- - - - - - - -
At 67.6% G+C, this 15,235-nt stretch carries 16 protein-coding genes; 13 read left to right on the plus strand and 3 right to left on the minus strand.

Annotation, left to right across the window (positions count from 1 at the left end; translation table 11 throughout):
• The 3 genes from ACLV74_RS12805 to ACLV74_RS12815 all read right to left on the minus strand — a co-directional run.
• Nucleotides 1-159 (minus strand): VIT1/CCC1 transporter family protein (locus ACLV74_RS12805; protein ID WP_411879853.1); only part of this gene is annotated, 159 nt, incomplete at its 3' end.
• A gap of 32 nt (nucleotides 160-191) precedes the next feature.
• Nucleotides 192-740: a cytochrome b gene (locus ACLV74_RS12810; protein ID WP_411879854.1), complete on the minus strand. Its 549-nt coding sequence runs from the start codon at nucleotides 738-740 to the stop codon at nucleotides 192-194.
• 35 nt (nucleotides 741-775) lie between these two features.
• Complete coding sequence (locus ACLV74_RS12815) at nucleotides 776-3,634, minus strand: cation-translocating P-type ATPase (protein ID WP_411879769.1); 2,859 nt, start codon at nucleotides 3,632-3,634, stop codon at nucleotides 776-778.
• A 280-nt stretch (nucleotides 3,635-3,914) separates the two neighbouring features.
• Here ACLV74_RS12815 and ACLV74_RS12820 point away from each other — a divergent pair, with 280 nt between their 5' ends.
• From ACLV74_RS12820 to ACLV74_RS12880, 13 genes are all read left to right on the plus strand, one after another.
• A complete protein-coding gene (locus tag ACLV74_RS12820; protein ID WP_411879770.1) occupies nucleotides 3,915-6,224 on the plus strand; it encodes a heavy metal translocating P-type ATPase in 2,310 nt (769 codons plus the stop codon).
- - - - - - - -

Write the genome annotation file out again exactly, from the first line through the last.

At 67.6% G+C, this 15,235-nt stretch carries 16 protein-coding genes; 13 read left to right on the plus strand and 3 right to left on the minus strand.

Annotation, left to right across the window (positions count from 1 at the left end; translation table 11 throughout):
• The 3 genes from ACLV74_RS12805 to ACLV74_RS12815 all read right to left on the minus strand — a co-directional run.
• Nucleotides 1-159 (minus strand): VIT1/CCC1 transporter family protein (locus ACLV74_RS12805; protein ID WP_411879853.1); only part of this gene is annotated, 159 nt, incomplete at its 3' end.
• A gap of 32 nt (nucleotides 160-191) precedes the next feature.
• Nucleotides 192-740: a cytochrome b gene (locus ACLV74_RS12810; protein ID WP_411879854.1), complete on the minus strand. Its 549-nt coding sequence runs from the start codon at nucleotides 738-740 to the stop codon at nucleotides 192-194.
• 35 nt (nucleotides 741-775) lie between these two features.
• Complete coding sequence (locus ACLV74_RS12815) at nucleotides 776-3,634, minus strand: cation-translocating P-type ATPase (protein ID WP_411879769.1); 2,859 nt, start codon at nucleotides 3,632-3,634, stop codon at nucleotides 776-778.
• A 280-nt stretch (nucleotides 3,635-3,914) separates the two neighbouring features.
• Here ACLV74_RS12815 and ACLV74_RS12820 point away from each other — a divergent pair, with 280 nt between their 5' ends.
• From ACLV74_RS12820 to ACLV74_RS12880, 13 genes are all read left to right on the plus strand, one after another.
• A complete protein-coding gene (locus tag ACLV74_RS12820; protein ID WP_411879770.1) occupies nucleotides 3,915-6,224 on the plus strand; it encodes a heavy metal translocating P-type ATPase in 2,310 nt (769 codons plus the stop codon).